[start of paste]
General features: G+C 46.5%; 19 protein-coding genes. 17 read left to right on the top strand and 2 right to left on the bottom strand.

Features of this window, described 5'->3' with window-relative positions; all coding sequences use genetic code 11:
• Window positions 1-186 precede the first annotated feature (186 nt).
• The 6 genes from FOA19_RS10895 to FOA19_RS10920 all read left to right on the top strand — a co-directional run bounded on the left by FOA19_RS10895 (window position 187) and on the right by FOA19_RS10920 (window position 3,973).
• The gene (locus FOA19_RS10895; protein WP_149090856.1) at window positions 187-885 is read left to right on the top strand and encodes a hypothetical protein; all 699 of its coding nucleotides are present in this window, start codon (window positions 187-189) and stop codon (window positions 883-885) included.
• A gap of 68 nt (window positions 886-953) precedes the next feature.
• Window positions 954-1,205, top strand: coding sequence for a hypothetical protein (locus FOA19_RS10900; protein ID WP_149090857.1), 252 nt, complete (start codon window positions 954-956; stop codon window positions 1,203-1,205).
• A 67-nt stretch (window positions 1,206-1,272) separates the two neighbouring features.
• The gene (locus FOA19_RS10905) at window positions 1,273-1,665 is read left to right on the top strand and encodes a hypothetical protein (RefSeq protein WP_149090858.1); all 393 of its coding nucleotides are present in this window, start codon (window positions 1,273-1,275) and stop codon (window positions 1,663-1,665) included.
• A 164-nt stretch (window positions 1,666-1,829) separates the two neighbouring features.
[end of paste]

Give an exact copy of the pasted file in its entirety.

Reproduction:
General features: G+C 46.5%; 19 protein-coding genes. 17 read left to right on the top strand and 2 right to left on the bottom strand.

Features of this window, described 5'->3' with window-relative positions; all coding sequences use genetic code 11:
• Window positions 1-186 precede the first annotated feature (186 nt).
• The 6 genes from FOA19_RS10895 to FOA19_RS10920 all read left to right on the top strand — a co-directional run bounded on the left by FOA19_RS10895 (window position 187) and on the right by FOA19_RS10920 (window position 3,973).
• The gene (locus FOA19_RS10895; protein WP_149090856.1) at window positions 187-885 is read left to right on the top strand and encodes a hypothetical protein; all 699 of its coding nucleotides are present in this window, start codon (window positions 187-189) and stop codon (window positions 883-885) included.
• A gap of 68 nt (window positions 886-953) precedes the next feature.
• Window positions 954-1,205, top strand: coding sequence for a hypothetical protein (locus FOA19_RS10900; protein ID WP_149090857.1), 252 nt, complete (start codon window positions 954-956; stop codon window positions 1,203-1,205).
• A 67-nt stretch (window positions 1,206-1,272) separates the two neighbouring features.
• The gene (locus FOA19_RS10905) at window positions 1,273-1,665 is read left to right on the top strand and encodes a hypothetical protein (RefSeq protein WP_149090858.1); all 393 of its coding nucleotides are present in this window, start codon (window positions 1,273-1,275) and stop codon (window positions 1,663-1,665) included.
• A 164-nt stretch (window positions 1,666-1,829) separates the two neighbouring features.